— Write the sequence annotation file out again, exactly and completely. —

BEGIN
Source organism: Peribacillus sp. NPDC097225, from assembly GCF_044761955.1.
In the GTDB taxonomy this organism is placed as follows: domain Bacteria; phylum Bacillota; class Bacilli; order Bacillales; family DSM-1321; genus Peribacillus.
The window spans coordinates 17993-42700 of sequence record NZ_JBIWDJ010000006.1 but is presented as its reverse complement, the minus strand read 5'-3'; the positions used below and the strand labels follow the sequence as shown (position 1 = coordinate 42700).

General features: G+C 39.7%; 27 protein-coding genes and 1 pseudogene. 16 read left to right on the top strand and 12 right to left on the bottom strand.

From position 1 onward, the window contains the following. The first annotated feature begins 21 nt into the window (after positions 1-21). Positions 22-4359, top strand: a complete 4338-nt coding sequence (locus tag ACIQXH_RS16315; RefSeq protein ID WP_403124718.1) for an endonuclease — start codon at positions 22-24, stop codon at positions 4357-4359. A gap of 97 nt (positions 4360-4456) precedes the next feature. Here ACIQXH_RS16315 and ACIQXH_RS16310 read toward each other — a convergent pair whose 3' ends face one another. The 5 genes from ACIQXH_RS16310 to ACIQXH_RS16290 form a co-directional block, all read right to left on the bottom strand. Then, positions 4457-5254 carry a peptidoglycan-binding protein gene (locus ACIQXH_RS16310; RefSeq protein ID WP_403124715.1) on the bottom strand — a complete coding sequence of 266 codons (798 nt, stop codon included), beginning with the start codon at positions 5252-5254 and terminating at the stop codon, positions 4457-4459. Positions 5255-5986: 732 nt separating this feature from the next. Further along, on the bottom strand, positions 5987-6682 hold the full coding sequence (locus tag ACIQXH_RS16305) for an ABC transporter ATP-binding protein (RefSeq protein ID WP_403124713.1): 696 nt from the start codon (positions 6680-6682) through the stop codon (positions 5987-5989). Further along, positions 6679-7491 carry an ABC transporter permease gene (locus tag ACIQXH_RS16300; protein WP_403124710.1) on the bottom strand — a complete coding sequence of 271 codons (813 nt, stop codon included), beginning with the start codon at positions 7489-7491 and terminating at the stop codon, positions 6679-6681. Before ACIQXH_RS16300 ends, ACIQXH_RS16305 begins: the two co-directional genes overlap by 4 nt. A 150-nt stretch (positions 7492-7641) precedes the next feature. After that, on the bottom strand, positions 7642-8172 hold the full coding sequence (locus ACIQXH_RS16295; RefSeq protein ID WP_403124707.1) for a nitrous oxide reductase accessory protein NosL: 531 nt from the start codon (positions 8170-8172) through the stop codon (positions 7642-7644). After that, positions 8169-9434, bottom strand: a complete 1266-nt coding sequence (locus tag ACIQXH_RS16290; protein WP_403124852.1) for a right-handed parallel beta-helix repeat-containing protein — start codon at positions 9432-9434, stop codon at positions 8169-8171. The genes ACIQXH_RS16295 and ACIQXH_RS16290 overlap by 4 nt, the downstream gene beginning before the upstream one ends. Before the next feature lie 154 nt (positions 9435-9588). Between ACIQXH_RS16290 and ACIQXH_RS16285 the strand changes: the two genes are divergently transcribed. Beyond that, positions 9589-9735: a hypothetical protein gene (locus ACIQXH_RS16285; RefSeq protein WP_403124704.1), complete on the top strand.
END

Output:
Source organism: Peribacillus sp. NPDC097225, from assembly GCF_044761955.1.
In the GTDB taxonomy this organism is placed as follows: domain Bacteria; phylum Bacillota; class Bacilli; order Bacillales; family DSM-1321; genus Peribacillus.
The window spans coordinates 17993-42700 of sequence record NZ_JBIWDJ010000006.1 but is presented as its reverse complement, the minus strand read 5'-3'; the positions used below and the strand labels follow the sequence as shown (position 1 = coordinate 42700).

General features: G+C 39.7%; 27 protein-coding genes and 1 pseudogene. 16 read left to right on the top strand and 12 right to left on the bottom strand.

From position 1 onward, the window contains the following. The first annotated feature begins 21 nt into the window (after positions 1-21). Positions 22-4359, top strand: a complete 4338-nt coding sequence (locus tag ACIQXH_RS16315; RefSeq protein ID WP_403124718.1) for an endonuclease — start codon at positions 22-24, stop codon at positions 4357-4359. A gap of 97 nt (positions 4360-4456) precedes the next feature. Here ACIQXH_RS16315 and ACIQXH_RS16310 read toward each other — a convergent pair whose 3' ends face one another. The 5 genes from ACIQXH_RS16310 to ACIQXH_RS16290 form a co-directional block, all read right to left on the bottom strand. Then, positions 4457-5254 carry a peptidoglycan-binding protein gene (locus ACIQXH_RS16310; RefSeq protein ID WP_403124715.1) on the bottom strand — a complete coding sequence of 266 codons (798 nt, stop codon included), beginning with the start codon at positions 5252-5254 and terminating at the stop codon, positions 4457-4459. Positions 5255-5986: 732 nt separating this feature from the next. Further along, on the bottom strand, positions 5987-6682 hold the full coding sequence (locus tag ACIQXH_RS16305) for an ABC transporter ATP-binding protein (RefSeq protein ID WP_403124713.1): 696 nt from the start codon (positions 6680-6682) through the stop codon (positions 5987-5989). Further along, positions 6679-7491 carry an ABC transporter permease gene (locus tag ACIQXH_RS16300; protein WP_403124710.1) on the bottom strand — a complete coding sequence of 271 codons (813 nt, stop codon included), beginning with the start codon at positions 7489-7491 and terminating at the stop codon, positions 6679-6681. Before ACIQXH_RS16300 ends, ACIQXH_RS16305 begins: the two co-directional genes overlap by 4 nt. A 150-nt stretch (positions 7492-7641) precedes the next feature. After that, on the bottom strand, positions 7642-8172 hold the full coding sequence (locus ACIQXH_RS16295; RefSeq protein ID WP_403124707.1) for a nitrous oxide reductase accessory protein NosL: 531 nt from the start codon (positions 8170-8172) through the stop codon (positions 7642-7644). After that, positions 8169-9434, bottom strand: a complete 1266-nt coding sequence (locus tag ACIQXH_RS16290; protein WP_403124852.1) for a right-handed parallel beta-helix repeat-containing protein — start codon at positions 9432-9434, stop codon at positions 8169-8171. The genes ACIQXH_RS16295 and ACIQXH_RS16290 overlap by 4 nt, the downstream gene beginning before the upstream one ends. Before the next feature lie 154 nt (positions 9435-9588). Between ACIQXH_RS16290 and ACIQXH_RS16285 the strand changes: the two genes are divergently transcribed. Beyond that, positions 9589-9735: a hypothetical protein gene (locus ACIQXH_RS16285; RefSeq protein WP_403124704.1), complete on the top strand.